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  • This report presents key results from the Ti Tree Basin project completed as part of Exploring for the Future (EFTF)—an eight year, $225 million Australian Government funded geoscience data and information acquisition program focused on better understanding the potential mineral, energy and groundwater resources across Australia. The Ti Tree Basin is one of four Northern Territory water management areas in the Southern Stuart Corridor (SSC) area, part of Geoscience Australia’s Exploring for the Future project. The Ti Tree Basin is approximately 150–200 kilometres north of Alice Springs. The intracratonic basin is infilled Cenozoic alluvial and lacustrine sediments. Since the 1960s the basin has been the focus of many government investigations and policies into its groundwater potential. Most have concentrated on the relatively shallow Cenozoic aquifers less than 100 metres below surface. Wischusen et al. (2012) identified the potential of the deeper aquifers (at depths of greater than 100 m) to expand the potential water resources of the Ti Tree Basin. This report uses three sets of AEM data, two acquired by Geoscience Australia and one from historic mineral exploration, to map the depth to basement in the Ti Tree Basin. We confirm the prediction of Wischusen et al. (2012) that there is significant potential for a much thicker Cenozoic succession in the Basin and show that up to 500 m of sediments are present in fault bounded structures. We demonstrate that these sediments occur in two successions, one of probably Eocene age within narrow, fault-bounded troughs and the other of probable Miocene to Pliocene age occurring across a wider area. The two successions are separated by a low angle unconformity. We interpret the lower succession as forming during strike-slip opening of the basin, and the upper succession as being deposited by passive basin infill. The faults forming the deep basin show are mostly congruent with basement structures previously interpreted from aeromagnetic data. Most of the lower succession has not been fully penetrated by earlier drilling. The interpreted AEM data shows that the deep Ti Tree Basin may contain extensive sandy aquifer units whose potential are completely unexplored. We recommend further investigations, including further stratigraphic drilling, mapping of the uniformity surface, and installation of monitoring bores, to more fully explore the potential of the deep Ti Tree Basin.

  • This report presents a summary of the groundwater and surface water hydrochemistry data release from the Howard East project conducted as part of Exploring for the Future (EFTF) —an eight year, $225 million Australian Government funded geoscience data and information acquisition program focused on better understanding the potential mineral, energy and groundwater resources across Australia. This data release records the groundwater and surface water sample collection methods and hydrochemistry and isotope data from monitoring bores in the Howard East project area, Northern Territory (NT). The Howard East project is a collaborative study between Geoscience Australia and the NT Government. Hydrochemistry and isotope data were collected from existing bores in the Howard East area. The sampling methods, quality assurance/quality control procedures, analytical methods and results are included in this report and all hydrochemistry data are available for download from the link at right.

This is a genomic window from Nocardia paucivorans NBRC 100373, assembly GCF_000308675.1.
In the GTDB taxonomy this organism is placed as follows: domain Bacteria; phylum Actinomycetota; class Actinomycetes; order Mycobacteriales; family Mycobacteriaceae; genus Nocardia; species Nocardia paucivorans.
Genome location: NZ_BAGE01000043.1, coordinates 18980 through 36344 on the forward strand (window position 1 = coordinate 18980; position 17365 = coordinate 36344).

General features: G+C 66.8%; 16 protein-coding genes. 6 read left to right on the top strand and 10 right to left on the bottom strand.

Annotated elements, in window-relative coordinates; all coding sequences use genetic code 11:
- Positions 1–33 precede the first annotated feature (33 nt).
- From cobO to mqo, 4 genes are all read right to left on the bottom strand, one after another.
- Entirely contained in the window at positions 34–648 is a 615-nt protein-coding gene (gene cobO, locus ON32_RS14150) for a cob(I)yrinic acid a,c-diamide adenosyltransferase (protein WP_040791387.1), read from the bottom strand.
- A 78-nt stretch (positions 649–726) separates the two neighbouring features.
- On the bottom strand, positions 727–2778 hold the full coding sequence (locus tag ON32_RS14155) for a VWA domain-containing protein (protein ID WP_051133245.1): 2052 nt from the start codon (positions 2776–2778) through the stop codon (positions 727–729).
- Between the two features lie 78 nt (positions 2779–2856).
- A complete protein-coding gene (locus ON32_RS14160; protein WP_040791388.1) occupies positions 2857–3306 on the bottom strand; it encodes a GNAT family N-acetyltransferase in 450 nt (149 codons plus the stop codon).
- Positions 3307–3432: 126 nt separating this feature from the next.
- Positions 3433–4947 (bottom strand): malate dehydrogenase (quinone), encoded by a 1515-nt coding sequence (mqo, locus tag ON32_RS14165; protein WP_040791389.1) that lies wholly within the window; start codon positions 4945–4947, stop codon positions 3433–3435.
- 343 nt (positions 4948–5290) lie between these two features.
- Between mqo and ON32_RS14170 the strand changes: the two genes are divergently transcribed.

• This report presents groundwater levels results from the Howard East groundwater project in the Northern Territory (NT), conducted as part of Exploring for the Future (EFTF), an eight year, $225 million Australian Government funded geoscience data and information acquisition program focused on better understanding the potential mineral, energy and groundwater resources across Australia. The Howard East groundwater project is a collaborative study between Geoscience Australia and he Northern Territory Government’s Department of Environment and Natural Resources (DENR). It focuses on groundwater resources in the Howard East area, NT. This report describes a data release of groundwater levels and salinity information based on measurements collected in monitoring bores during the EFTF project. The full report includes: • A full description of how water levels in metres relative to Australian Height Datum (m AHD; where zero m AHD is an approximation of mean sea level) were calculated from manual dips and electronic data loggers for this project. • A series of tables in Appendix A containing sufficient information for each bore and datalogger file to reproduce the water levels reported in Appendix B and Appendix C. • A series of hydrographs in Appendix B showing how water levels (in m AHD) interpreted from manual dips and datalogger files varied during the EFTF project. • A series of electronic files in Appendix C that include - Data files from dataloggers in CSV file format that can be used with the information contained in this data release to regenerate the water levels shown on hydrographs in Appendix A. - Data files in CSV file format reporting the final water levels used to generate the hydrographs in Appendix B.